Especially when it comes to small business sales, closing a deal is a delicate balance. On one hand, you must put the customer first, refraining from pressuring the client until they’re ready to make a decision. On the other hand, you have to generate revenue, hitting certain KPIs so you can pay the bills.

There are some important small business sales strategies any entrepreneur can employ that both respect the client and seal the deal. Here are a few tips to go over with your sales staff at your next meeting.

7 Small Business Sales Strategies

  1. Pinpoint the decision maker

    It seems simple enough—engage with the person authorized to pull the trigger on the deal. If you avoid meeting with someone who has to ask their boss or run an idea by a committee, the likelihood of closing the deal increases significantly. Unfortunately, decision makers at each company tend to have the busiest calendars. Rather than take a meeting with a subordinate, it’s best to wait it out to get the attention of the decision maker.

    Tailor your pitch to that person’s business style. Maybe they want to chat over coffee or maybe they love PowerPoint presentations. Make a concerted effort to get proper facetime with the decision maker: It’s much harder to say “no” to a human face than an email .

  2. Scope out the competition

    You can expect your prospective client to shop around for similar services, which means you need to keep on top of what else is out there. Can you offer something your competitors don’t for a similar price? Decide what makes you different than other entrepreneurs in your space and highlight that in your pitch.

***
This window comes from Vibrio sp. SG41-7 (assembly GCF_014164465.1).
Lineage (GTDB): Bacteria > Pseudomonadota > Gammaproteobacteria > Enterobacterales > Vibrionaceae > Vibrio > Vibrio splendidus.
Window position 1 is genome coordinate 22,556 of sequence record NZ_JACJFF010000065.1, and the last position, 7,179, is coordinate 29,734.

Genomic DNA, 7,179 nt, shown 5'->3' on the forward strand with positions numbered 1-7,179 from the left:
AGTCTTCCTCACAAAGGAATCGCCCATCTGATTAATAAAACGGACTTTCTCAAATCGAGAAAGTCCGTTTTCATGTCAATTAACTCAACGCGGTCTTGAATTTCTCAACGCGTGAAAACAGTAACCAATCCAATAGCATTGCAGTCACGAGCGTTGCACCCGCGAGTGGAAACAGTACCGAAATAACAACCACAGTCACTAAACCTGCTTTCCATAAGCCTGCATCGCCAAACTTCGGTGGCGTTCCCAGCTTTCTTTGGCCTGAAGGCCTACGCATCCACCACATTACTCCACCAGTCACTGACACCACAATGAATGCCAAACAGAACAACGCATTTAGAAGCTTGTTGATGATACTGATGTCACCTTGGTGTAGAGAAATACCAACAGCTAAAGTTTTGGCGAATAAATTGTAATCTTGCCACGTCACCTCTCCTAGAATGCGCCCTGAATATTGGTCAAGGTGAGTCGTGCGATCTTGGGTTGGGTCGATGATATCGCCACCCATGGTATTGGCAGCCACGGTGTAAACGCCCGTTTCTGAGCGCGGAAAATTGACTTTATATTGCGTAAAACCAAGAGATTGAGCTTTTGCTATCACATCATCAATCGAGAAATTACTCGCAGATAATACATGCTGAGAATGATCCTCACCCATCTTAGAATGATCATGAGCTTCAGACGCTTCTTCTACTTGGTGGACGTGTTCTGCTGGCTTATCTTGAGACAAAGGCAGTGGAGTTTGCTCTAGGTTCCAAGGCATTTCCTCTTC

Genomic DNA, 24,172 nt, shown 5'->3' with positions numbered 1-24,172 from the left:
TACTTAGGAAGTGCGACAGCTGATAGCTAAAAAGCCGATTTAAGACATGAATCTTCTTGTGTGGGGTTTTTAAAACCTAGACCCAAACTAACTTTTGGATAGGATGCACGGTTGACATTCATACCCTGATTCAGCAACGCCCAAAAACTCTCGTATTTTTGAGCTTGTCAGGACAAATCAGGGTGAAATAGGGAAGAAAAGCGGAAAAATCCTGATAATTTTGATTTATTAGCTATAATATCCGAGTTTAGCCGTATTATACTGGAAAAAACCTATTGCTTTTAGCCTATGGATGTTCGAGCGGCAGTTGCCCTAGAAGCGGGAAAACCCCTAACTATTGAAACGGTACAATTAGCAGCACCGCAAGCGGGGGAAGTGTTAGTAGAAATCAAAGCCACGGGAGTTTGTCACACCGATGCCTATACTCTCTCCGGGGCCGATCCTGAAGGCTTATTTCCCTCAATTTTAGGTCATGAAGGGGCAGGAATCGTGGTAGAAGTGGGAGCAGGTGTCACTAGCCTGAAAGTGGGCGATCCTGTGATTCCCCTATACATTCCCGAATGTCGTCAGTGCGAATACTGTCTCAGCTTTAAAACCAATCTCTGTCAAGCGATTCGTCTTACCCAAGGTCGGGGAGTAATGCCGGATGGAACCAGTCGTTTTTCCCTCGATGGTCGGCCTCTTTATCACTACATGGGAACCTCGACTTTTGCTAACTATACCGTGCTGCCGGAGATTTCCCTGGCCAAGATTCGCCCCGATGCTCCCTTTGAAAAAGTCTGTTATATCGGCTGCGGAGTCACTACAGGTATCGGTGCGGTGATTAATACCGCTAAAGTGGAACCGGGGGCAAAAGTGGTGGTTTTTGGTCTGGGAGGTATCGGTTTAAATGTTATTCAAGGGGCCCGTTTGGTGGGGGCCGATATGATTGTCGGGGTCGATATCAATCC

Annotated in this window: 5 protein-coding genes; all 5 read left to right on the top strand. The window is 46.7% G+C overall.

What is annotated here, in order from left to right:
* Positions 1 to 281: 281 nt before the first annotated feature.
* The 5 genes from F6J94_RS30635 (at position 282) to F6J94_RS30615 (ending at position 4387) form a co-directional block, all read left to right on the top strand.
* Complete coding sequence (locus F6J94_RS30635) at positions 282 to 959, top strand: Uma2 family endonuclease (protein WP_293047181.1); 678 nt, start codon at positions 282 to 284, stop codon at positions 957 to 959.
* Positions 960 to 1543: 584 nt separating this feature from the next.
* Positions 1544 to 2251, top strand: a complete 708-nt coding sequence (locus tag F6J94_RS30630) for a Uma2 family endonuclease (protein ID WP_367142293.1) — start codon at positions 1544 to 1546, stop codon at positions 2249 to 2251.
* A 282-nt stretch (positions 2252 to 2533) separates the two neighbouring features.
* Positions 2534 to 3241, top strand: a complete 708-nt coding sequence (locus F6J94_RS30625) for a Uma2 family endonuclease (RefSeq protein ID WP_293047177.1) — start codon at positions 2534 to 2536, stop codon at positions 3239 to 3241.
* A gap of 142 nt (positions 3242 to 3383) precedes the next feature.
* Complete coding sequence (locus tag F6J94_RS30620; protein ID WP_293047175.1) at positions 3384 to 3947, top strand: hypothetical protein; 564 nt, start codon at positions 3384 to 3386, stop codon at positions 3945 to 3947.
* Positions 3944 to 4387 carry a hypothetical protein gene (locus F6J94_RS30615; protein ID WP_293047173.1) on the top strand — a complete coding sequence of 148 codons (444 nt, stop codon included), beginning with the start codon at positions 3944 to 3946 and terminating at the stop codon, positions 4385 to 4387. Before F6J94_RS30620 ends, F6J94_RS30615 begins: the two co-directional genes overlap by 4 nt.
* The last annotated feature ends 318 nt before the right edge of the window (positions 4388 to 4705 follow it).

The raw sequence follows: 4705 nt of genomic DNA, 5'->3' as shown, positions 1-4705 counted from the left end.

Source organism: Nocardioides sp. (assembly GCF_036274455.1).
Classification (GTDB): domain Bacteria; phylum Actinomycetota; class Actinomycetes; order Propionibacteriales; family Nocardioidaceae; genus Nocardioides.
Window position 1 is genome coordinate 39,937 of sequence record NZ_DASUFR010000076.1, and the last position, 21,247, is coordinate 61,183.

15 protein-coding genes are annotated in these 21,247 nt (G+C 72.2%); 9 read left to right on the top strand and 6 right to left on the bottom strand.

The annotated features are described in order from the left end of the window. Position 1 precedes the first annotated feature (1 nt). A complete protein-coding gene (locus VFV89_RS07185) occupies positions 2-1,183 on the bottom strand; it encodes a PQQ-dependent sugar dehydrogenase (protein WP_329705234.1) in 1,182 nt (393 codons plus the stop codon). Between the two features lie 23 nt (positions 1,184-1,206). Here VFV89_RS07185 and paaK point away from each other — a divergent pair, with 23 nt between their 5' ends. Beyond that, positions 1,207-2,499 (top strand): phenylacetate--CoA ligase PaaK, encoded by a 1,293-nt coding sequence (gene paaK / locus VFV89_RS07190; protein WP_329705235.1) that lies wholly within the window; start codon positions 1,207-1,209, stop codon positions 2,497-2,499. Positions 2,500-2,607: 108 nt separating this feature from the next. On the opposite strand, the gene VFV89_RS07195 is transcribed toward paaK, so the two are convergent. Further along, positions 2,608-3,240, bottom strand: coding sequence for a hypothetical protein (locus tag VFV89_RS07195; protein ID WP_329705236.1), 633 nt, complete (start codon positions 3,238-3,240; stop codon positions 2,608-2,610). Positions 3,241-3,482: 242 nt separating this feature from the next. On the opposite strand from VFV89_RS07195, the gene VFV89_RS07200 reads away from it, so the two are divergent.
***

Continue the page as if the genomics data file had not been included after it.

3. Listen, simplify, and make it personal

    People who excel at closing deals generally do the least amount of talking during the meeting. They listen to what the client wants and then figure out how their product can meet their client’s needs. People like entrepreneurs who look at them as humans, not revenue generators.

  4. Show your customers that their time is valuable

    Any transaction needs to be as frictionless as possible. The decision to close a deal should come down to a simple “yes” or “no” from the client. Identify parts of your pitch that are confusing or unnecessary and cut them out.

  5. Try to establish a personal touch in the way you do business

    Potential clients have a way of disclosing a bit of intimate information at the beginning of every encounter, so use that later on in the meeting or when you follow up in an email. Whether they mention upcoming business travel plans or a child’s birthday, reference it to demonstrate that you were listening.

  6. Make it immediate

    Don’t let a prospect off the hook without a call to action. Provide a limited-time offer or an incentive to spur the sale—discounts and free gifts work well. If you don’t close the deal in the room, let the client know you’ll follow up shortly. The method will be seen as a gentle nudge, stopping short of rushing the customer.

  7. Share your passion

    There’s a reason you started your business, so don’t be afraid to get a little excited when you talk about your product or service. People respond to passion, knowing you’ll go the extra mile if you truly love what you do.

Gina is a Los Angeles-based writer and filmmaker who covers business, technology, and entertainment. She has written for sites such as Silicon Valley Business Journal, Huffington Post, The Wrap, and BizWomen and is a graduate of USC’s School of Cinematic Arts. When she's not writing or filming, she's probably trying to sneak in a nap.